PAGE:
A vote of thanks was given to Marilyn Harrop for her able conduct in the chair- delivered by two of her long-standing colleagues from the City of Sunderland NUT.

Finally, Christine Blower delivered her General Secretary's address, giving a passionate defence of the professionalism of teachers:
She gave the example- a real life example experienced by a delegate attending the conference- of how the inspection regime views real education:
"We have to win back the profession. We know what professional standards are. Our debate on Ofsted set the scene for a reinvigorated campaign for professional autonomy and an accountability framework in the interests of teachers and children. No-one, least of all the National Union of Teachers, ever said that teachers should not be accountable. We all know that, although it isn’t enough, a good deal of public money is spent on education so we do have to be accountable. But not to the kind of Ofsted trained ‘consultant’ who is brought in to schools ostensibly to support teachers.

Here’s an example: a consultant comes in to school and plans to see a Year 6 class. The teacher tells the consultant that she’s welcome to come in. The class will be in the library for 30 minutes. The class goes to the library, is well behaved and on task. What might you reasonably expect as feedback from such a session? 'Well done, that’s great, it’s nice to see a library being used by the children.' 'How nice to see children so engaged.' 'A library is such a great resource in a school, glad to see that children know how to use it.'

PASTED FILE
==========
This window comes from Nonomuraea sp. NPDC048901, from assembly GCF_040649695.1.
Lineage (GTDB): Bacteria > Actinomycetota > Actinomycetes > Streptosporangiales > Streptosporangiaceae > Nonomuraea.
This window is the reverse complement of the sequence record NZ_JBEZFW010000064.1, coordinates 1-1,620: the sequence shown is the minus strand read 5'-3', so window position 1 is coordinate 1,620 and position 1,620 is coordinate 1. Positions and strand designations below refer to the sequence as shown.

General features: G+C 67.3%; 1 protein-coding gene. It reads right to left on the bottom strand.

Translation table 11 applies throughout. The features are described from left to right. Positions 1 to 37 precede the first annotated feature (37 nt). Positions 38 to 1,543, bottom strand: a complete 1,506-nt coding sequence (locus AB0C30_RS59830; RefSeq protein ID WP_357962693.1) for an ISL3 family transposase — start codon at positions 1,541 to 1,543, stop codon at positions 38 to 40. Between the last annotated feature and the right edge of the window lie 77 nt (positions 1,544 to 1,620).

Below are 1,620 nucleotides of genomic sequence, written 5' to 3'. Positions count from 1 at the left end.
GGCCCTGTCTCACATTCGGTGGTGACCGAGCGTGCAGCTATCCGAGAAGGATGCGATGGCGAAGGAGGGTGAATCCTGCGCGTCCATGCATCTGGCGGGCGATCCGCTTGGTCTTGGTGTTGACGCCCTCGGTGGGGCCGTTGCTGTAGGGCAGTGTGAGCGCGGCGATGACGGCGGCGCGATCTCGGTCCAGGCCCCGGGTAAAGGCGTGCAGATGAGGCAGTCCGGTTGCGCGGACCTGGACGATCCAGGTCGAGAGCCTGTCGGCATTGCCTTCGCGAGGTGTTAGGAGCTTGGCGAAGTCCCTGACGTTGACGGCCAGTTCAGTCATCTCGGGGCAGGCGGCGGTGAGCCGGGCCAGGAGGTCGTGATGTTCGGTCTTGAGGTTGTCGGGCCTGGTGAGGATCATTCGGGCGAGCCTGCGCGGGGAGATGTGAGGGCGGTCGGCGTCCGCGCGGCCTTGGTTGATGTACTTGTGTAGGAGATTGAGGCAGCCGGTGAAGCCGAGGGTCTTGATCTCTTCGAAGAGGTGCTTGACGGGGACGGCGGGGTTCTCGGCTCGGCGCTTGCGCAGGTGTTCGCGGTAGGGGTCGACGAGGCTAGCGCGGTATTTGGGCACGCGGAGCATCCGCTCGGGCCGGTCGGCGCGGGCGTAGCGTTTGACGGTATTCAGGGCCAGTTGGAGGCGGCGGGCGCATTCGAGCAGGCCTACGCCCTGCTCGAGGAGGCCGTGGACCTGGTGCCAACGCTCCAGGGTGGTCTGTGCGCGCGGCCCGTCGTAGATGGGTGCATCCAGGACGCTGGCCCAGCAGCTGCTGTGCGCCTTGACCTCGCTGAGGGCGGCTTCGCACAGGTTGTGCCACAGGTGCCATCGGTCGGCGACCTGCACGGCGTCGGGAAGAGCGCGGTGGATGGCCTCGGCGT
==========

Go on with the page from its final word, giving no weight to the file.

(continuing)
Well colleagues, think again. This is a person subject to Ofsted training with whom we are dealing. The feedback actually was:

'I’m not going to grade that lesson (who ever said she should have been going to anyway, by the way) as it would have been unsatisfactory. The children were just reading! Just reading, colleagues, how wide off the mark can these people be?"
Christine went on to list some of the barrage of attacks on our profession and professionalism, over just the first few weeks of the year:

" In the 55 school days from the beginning of the spring term to March 22nd, there have been around 20 unreasonable, carping, insulting and just plain wrong announcements or statements from the DfE or Ofsted to berate, belittle or undermine teachers.